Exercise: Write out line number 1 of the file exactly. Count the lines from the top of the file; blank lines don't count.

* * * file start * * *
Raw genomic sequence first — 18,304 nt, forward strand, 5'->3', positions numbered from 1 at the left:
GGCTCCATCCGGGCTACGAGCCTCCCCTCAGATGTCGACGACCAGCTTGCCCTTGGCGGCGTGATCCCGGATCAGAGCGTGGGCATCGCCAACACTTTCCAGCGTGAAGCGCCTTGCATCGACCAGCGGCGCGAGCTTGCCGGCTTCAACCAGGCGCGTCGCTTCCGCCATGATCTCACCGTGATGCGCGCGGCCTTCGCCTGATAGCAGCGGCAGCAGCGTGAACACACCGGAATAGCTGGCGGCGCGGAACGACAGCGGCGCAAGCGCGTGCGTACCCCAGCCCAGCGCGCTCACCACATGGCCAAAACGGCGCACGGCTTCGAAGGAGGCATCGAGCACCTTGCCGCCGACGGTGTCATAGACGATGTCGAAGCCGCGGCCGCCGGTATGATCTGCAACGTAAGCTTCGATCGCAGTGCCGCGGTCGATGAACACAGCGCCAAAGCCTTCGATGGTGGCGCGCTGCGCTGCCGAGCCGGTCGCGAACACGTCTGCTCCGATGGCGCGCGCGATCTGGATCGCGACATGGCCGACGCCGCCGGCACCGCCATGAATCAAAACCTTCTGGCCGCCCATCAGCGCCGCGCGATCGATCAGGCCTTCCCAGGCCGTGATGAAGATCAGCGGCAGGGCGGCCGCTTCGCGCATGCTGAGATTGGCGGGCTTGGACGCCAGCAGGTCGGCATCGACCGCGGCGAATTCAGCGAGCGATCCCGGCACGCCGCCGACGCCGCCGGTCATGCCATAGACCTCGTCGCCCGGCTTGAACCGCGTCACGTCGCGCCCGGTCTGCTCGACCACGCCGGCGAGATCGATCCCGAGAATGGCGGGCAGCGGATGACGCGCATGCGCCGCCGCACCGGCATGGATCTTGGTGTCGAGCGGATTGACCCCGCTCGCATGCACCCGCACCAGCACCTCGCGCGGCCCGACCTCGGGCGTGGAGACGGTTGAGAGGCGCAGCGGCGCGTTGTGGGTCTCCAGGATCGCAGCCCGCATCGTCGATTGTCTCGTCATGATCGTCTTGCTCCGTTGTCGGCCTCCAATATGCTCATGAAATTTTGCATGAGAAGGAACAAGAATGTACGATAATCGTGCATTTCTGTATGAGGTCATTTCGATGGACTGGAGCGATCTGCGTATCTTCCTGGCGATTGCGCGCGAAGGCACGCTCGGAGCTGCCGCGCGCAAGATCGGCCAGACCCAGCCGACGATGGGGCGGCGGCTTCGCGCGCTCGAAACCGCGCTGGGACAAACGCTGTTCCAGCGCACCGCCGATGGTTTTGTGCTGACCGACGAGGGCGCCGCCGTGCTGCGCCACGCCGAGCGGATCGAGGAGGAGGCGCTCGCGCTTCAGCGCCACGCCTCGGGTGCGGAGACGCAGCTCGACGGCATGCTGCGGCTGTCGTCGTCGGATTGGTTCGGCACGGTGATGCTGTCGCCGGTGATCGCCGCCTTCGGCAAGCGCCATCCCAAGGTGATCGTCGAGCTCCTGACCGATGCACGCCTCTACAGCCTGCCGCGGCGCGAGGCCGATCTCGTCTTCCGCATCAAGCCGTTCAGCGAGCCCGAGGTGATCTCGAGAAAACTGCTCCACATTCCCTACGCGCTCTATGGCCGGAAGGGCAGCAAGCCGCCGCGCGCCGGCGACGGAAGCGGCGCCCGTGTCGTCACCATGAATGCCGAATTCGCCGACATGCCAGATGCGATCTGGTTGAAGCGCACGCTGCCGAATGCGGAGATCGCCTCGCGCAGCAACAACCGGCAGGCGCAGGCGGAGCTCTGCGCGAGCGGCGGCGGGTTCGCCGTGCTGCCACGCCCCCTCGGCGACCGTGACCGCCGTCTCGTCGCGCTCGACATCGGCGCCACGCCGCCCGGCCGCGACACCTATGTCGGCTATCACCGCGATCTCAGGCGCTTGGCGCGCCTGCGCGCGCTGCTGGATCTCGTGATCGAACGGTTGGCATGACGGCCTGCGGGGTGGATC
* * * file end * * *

Raw genomic sequence first — 18,304 nt, forward strand, 5'->3', positions numbered from 1 at the left: